Trace said she first became exposed to feminism when she moved to Halifax from rural Ontario to attend Dalhousie University. Trace later began working at Venus Envy, a sex shop and bookstore in Halifax, after looking for a job at a bookstore.
“It’s impossible to spend 30 hours a week for eight years talking to people about sex without really thinking a lot about how sex informs our bodies and our identities and without becoming a feminist,” Trace said.
Trace organized two activities. First, she asked participants to think of and write down a word that they wanted to embody. She suggested that this word could act to reclaim something that had been ascribed to participants.
Next, she offered a set of prompting images and asked participants to write down a short story. The stories were placed into a bag and participants could draw, at random, to read aloud someone else’s story. Participants discussed the different ways in which sex and story have manifested in their lives.
The second workshop was led by Nikita Moriarity, a Mt. A graduate. Moriarity is currently the executive director at Chimo Helpline, a suicide helpline that covers New Brunswick and parts of Quebec.
Moriarity discussed her personal experiences since leaving Mt. A. She recalled feeling pressured to apply to graduate school, finding jobs in numerous fields related to social work and finally discovering her passion for mental health work.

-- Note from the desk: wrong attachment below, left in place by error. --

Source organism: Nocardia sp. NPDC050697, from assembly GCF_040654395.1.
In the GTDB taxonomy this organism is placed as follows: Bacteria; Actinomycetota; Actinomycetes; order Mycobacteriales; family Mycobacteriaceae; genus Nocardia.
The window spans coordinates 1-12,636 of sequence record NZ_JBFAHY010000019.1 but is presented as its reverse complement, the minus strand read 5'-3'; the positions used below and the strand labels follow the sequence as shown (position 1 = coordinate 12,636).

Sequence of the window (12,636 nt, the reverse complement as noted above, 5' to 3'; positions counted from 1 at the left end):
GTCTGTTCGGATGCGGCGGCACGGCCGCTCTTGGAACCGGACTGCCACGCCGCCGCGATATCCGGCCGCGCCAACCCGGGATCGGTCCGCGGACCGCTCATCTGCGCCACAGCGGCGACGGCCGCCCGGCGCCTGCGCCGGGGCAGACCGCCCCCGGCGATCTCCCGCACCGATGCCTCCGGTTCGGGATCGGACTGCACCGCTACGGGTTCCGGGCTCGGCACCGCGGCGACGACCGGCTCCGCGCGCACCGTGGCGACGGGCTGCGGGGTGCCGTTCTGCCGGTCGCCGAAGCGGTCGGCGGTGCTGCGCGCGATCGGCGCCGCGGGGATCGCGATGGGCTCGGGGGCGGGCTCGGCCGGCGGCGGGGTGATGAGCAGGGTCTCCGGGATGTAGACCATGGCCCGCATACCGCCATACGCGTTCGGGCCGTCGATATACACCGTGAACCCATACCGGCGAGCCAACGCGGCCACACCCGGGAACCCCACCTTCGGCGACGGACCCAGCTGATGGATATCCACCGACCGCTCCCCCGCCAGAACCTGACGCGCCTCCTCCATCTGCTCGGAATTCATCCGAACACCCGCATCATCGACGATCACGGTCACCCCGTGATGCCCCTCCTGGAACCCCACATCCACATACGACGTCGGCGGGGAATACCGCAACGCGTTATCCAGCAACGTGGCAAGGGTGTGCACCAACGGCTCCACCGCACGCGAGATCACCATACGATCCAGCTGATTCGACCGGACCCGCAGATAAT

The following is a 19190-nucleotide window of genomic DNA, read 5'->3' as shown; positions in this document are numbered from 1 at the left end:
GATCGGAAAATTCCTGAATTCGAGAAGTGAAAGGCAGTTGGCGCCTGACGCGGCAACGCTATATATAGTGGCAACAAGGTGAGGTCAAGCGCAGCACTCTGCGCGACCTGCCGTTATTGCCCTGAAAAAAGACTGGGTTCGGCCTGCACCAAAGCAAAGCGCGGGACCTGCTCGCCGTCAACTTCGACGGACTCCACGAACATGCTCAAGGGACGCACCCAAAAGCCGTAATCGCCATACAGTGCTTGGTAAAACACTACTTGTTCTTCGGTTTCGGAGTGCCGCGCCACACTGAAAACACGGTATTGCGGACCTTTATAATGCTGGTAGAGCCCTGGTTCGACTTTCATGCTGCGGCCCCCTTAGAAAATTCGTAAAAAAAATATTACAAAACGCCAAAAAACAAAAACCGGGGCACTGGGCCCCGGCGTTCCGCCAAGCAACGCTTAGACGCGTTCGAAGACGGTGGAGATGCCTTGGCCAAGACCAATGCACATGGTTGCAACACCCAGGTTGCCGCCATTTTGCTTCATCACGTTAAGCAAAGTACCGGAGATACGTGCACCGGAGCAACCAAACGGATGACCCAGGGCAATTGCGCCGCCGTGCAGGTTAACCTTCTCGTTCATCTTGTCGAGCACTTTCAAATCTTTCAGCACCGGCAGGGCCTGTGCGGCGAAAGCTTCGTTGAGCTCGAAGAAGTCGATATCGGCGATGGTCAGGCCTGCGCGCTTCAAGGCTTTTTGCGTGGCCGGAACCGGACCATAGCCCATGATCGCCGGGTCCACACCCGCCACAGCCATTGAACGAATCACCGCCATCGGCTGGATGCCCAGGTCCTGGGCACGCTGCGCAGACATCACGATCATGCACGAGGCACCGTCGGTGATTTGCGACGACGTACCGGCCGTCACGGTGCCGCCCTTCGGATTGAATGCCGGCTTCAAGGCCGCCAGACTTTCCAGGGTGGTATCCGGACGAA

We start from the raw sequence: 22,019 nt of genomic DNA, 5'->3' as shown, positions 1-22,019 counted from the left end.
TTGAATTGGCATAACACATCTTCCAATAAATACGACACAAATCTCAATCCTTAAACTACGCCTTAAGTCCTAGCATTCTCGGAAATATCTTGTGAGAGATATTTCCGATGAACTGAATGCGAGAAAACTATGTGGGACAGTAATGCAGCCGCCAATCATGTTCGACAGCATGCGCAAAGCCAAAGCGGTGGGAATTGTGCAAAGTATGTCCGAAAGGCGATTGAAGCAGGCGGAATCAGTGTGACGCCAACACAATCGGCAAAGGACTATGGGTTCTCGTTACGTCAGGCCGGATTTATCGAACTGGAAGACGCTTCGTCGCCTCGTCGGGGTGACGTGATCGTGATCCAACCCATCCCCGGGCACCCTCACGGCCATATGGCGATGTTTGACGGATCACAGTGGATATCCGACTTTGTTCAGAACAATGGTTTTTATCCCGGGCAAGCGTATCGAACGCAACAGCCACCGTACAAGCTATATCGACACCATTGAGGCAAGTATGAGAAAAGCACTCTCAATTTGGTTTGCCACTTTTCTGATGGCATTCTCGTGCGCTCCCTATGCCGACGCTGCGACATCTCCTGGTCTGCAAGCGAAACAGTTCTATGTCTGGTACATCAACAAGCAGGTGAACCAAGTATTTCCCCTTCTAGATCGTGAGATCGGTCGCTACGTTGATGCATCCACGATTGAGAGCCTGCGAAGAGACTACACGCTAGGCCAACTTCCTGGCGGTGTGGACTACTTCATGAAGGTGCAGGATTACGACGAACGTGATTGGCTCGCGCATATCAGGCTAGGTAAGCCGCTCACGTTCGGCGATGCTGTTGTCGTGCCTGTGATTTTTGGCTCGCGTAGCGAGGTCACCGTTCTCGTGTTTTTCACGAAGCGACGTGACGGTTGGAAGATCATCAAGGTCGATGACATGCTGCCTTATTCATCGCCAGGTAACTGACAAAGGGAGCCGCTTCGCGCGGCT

Moriarity told participants that “it was important to be passionate about what [they] do” and that they should try out all of the opportunities they were offered, “even though they may make you uncomfortable.”
Audience engagement was not a part of this workshop.
Students also attended a panel discussion on mental health, followed by a breakout discussion. To end the conference, participants took part in a “feminist patch-making workshop,” in which they were provided with felt, needles and thread as well as simple designs they could choose to follow.
One first-year student said her appreciation for the feminist community at Mt. A grew during the conference. “I didn’t realize how big [the feminist community] was at Mount Allison,” she said.
“I think any time you put a lot of strong-minded women in the same room, you’re going to learn something,” Shaelyn Sampson, a fourth-year student, said. “I think this was a huge opportunity for people to learn from each other and learn from experts.”
Over 40 per cent of attendees were in their first year at Mt. A. Two Tantramar middle school students also attended the conference after winning their science fair with a project on feminism.
“I feel like every year we learn from this conference,” McCracken said. McCracken and other organizers said they were happy with the implementation of a quiet room – which participants were told they could use at any point during the day, and that was equipped with tissues, paper and markers – and having people present with mental health first-aid training.
“This is the third year of the conference, and every year it has been a completely new exec[utive],” Tierra Stokes, a conference co-organizer, said. “Every year it gets to partially reinvent itself.”